This week’s Top Ten Tuesday, hosted by The Broke and The Bookish is all about quick reads: those wonderful books you can read in one sitting, possibly with a short break to gather supplies.
Giovanni’s Room by James Baldwin
This is possibly the saddest book I’ve ever read and, while it is very short and possible to read in one go, that is probably the most psychologically damaging thing you could actually do.
We Have Always Lived in the Castle by Shirley Jackson
Short but astounding, this is an obvious choice but a perfect one. Merricat is only with you for the few hundred pages of the book’s duration, but she’ll stay in your head long after.
Binti by Nnedi Okorafor
Under 100 pages and completely bonkers, this African sci-fi is brilliant.
One Hundred Shadows by Hwang Jungeun
I saw this mentioned on a blog about weird books, and that it certainly is. Something to do with shadows lifting? I can’t exactly remember, but it’s definitely a one-sitting read.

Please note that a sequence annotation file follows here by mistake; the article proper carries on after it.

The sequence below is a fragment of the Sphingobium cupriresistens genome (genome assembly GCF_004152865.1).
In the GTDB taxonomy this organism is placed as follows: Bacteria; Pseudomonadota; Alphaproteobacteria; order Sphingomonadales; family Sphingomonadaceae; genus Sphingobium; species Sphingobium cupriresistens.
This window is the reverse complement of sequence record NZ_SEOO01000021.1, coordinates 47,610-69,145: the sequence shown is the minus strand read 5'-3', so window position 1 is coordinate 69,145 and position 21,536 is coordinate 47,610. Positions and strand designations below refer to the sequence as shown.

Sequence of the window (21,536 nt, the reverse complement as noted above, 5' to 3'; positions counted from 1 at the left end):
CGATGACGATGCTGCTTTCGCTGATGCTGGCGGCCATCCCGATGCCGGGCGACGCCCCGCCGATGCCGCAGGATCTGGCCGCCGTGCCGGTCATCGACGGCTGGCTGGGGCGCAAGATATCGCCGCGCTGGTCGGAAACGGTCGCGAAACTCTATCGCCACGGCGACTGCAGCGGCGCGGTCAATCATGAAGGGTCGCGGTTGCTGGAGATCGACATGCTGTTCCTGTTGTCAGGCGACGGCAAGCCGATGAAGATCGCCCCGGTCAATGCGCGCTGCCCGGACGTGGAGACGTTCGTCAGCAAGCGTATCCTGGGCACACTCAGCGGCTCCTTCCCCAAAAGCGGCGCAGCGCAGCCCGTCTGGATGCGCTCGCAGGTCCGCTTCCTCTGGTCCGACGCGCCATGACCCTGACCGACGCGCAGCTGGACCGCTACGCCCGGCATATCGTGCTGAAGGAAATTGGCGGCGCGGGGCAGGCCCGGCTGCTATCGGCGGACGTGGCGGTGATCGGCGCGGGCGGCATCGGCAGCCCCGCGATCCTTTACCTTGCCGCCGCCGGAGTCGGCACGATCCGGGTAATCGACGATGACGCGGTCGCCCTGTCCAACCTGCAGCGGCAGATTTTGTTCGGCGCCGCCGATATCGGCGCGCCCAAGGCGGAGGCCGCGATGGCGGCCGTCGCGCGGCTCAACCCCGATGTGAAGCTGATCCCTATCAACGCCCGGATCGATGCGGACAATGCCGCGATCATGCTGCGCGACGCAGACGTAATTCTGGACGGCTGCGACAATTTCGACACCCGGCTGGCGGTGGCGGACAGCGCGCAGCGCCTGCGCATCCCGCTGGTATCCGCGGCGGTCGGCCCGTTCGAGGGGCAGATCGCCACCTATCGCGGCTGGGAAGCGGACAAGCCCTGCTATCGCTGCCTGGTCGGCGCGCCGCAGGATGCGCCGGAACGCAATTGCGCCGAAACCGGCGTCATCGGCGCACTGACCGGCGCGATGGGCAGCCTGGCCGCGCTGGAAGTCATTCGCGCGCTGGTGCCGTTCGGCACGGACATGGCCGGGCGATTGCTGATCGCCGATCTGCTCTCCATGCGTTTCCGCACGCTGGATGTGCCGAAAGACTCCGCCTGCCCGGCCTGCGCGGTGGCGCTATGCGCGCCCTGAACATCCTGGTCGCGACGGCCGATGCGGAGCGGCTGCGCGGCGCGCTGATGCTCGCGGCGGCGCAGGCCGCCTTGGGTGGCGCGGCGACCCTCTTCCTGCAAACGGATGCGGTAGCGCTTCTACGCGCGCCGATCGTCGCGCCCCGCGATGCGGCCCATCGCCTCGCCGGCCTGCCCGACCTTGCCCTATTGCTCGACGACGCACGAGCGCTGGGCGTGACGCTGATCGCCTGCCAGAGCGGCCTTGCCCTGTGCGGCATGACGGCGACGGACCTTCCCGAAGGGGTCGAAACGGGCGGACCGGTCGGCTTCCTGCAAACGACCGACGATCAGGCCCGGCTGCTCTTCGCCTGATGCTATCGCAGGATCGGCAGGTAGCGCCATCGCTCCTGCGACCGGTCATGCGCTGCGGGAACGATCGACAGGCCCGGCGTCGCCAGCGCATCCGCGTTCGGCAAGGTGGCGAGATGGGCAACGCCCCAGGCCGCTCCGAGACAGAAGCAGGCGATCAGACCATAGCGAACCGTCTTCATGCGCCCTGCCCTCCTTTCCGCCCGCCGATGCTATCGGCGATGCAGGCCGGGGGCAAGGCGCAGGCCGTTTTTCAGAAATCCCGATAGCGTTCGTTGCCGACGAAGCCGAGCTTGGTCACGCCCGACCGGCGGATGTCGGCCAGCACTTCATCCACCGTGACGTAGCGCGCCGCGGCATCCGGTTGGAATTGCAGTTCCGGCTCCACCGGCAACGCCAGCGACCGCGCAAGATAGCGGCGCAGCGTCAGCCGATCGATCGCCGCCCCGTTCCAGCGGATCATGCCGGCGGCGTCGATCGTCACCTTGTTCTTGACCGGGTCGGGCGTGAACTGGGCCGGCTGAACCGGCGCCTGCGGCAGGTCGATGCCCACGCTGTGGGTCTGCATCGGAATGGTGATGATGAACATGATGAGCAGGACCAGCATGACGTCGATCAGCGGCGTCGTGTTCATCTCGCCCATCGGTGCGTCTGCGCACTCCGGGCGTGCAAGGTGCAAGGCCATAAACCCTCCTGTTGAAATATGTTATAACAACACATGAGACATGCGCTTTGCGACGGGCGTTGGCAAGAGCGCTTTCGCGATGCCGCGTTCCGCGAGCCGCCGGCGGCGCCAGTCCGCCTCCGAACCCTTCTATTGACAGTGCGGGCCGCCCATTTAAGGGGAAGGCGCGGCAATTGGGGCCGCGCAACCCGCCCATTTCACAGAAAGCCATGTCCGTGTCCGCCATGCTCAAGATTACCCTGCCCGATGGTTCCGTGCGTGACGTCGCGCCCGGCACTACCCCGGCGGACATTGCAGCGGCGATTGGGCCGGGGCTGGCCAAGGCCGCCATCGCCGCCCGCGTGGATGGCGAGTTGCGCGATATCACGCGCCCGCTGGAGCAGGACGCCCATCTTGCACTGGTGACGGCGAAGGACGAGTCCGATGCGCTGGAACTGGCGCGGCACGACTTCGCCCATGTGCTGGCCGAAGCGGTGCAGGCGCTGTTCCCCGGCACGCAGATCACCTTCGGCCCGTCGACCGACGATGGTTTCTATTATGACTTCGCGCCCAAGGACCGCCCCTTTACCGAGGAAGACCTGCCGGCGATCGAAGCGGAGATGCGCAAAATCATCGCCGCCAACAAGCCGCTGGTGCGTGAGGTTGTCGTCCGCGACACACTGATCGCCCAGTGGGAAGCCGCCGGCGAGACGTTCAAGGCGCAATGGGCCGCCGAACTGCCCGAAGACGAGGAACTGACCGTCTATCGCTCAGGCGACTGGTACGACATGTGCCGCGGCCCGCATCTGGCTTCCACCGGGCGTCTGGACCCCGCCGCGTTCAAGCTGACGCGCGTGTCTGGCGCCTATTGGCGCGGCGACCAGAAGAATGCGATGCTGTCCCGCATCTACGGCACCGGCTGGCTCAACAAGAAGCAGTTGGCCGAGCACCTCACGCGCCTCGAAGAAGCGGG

The Impossible Fortress by Jason Rekulak
This isn’t actually particularly short – about 300 pages – but I read it in one sitting the other night, so it counts. It’s a story about a computer game-obsessed teenage boy in 1987, and it’s beautifully nostalgic.
Iron to Iron by Ryan Graudin
This novella goes back to the Axis Race prior to Wolf by Wolf, and is ace because it’s all about Luka and he is my favourite.
Ethan Frome by Edith Wharton
Completely different to the better-known House of Mirth, this novella is about a simple, rural man beset by complicated relationships and tragedy.
Dear Ijeawele by Chimamanda Ngozi Adichie
Adichie’s letter to a friend, advising on how to raise her daughter to be a feminist. A lot of it is quite obvious, but Adichie’s style is always irresistible.
One by Sarah Crossan
A quick read because it’s written in verse but another deeply emotional one, Crossan’s story of conjoined twins facing the reality of being separated is life-changing.
Bonjour Tristesse by Francoise Sagan
This quick read concerns a teenage girl and a coming-of-age story. It’s a classic.